Now that you know all of your options, what should you do? How do you know what channels to use, how much to spend, and when? These can be daunting questions, but the answer is fairly simple. You need to research what others are doing, use that information to build your own strategy, and then put it all into a written plan of action. Put simply, you need a marketing plan, and it typically comes in two pieces. So, how is this different from multi-channel marketing? Omnichannel is a seamlessly integrated experience across all platforms. While multichannel maintains a presence on many platforms, it may not be on all platforms and the experience isn’t connected. Reaching customers on your website, Facebook, and YouTube is good, but creating the same experience and messaging on all those platforms across every device is better. Omnichannel marketing takes into account every possible way a customer can interact with the brand.
Research
This part of the plan contains all of your market research. You should examine your past marketing efforts, as well as the marketing and advertising of competitors in your industry. Don’t aim small. Go big and look at what everyone else is doing. You can use other processes to help, such as SWOT analyses or SEO audits. Find areas of the market that are underutilized and other areas that do really well for other brands like yours. When you feel like you’ve gathered enough information, put it all in the first part of your marketing plan document.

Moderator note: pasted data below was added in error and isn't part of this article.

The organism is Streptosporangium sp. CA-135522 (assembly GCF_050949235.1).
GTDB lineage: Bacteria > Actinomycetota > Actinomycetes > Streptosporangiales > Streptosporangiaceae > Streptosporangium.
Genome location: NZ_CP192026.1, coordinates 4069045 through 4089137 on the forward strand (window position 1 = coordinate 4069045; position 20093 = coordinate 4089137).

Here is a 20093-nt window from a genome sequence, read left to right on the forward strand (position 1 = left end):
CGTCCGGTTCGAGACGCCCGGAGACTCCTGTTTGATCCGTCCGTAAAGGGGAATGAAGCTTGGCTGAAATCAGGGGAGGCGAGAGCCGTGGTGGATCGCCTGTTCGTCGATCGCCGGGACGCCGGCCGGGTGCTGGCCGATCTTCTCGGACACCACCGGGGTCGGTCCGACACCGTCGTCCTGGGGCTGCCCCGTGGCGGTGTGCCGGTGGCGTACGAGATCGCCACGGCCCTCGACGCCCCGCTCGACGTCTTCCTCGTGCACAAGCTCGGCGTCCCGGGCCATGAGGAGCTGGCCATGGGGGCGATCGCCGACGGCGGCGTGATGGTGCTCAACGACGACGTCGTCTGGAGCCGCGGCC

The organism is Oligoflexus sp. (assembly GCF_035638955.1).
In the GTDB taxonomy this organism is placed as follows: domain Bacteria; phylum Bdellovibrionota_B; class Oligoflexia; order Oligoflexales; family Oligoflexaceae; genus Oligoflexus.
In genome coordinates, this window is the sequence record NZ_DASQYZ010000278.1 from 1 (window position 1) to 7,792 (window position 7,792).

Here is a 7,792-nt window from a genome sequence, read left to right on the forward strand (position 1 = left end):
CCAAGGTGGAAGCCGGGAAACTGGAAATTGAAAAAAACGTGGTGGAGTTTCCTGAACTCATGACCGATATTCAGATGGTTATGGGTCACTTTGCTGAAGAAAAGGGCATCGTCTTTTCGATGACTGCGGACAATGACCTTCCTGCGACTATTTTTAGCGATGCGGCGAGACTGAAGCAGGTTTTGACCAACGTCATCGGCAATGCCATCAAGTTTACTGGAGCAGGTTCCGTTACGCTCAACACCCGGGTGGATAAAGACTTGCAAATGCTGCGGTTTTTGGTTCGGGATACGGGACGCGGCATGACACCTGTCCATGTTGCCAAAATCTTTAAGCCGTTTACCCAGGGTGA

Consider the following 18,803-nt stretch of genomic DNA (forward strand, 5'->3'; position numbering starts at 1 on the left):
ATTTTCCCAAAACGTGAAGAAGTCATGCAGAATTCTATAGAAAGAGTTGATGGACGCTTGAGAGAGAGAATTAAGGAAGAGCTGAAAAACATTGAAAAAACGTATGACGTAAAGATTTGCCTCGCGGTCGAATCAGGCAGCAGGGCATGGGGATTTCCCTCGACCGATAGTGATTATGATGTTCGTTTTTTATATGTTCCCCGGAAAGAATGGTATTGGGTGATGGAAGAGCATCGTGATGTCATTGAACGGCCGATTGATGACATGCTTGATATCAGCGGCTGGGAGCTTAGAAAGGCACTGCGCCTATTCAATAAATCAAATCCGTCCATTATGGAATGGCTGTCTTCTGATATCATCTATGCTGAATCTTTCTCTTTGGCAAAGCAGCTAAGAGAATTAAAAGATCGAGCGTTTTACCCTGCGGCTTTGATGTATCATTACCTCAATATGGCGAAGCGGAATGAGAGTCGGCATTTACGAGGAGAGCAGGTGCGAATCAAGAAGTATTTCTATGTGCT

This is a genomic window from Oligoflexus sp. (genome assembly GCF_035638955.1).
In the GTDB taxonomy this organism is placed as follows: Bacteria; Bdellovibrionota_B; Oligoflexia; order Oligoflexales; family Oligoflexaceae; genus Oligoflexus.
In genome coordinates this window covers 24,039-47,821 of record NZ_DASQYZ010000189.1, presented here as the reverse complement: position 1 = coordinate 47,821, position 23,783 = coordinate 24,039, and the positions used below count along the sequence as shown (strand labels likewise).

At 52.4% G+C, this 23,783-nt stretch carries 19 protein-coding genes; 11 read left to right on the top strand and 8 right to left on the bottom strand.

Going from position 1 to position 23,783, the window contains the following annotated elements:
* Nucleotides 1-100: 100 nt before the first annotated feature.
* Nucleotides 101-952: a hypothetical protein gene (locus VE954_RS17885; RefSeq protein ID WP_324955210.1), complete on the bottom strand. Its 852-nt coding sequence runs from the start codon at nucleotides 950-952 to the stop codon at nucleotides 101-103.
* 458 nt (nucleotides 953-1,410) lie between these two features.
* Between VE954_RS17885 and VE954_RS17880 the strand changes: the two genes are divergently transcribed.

Strategy
The research from the first part of the plan combined with your new ideas is what will become your strategy. The strategy contains your target audience personas, brand positioning, organic channels, paid channels, and marketing objectives. You need to decide how you want your brand to be perceived in the marketplace and how you will interact with customers. Devise how you will attract the attention of customers, what you will do with them once you have their attention, and how you will retain them after they buy. Your marketing strategy can be boiled down to what you will do and how you will do it to achieve your marketing objectives.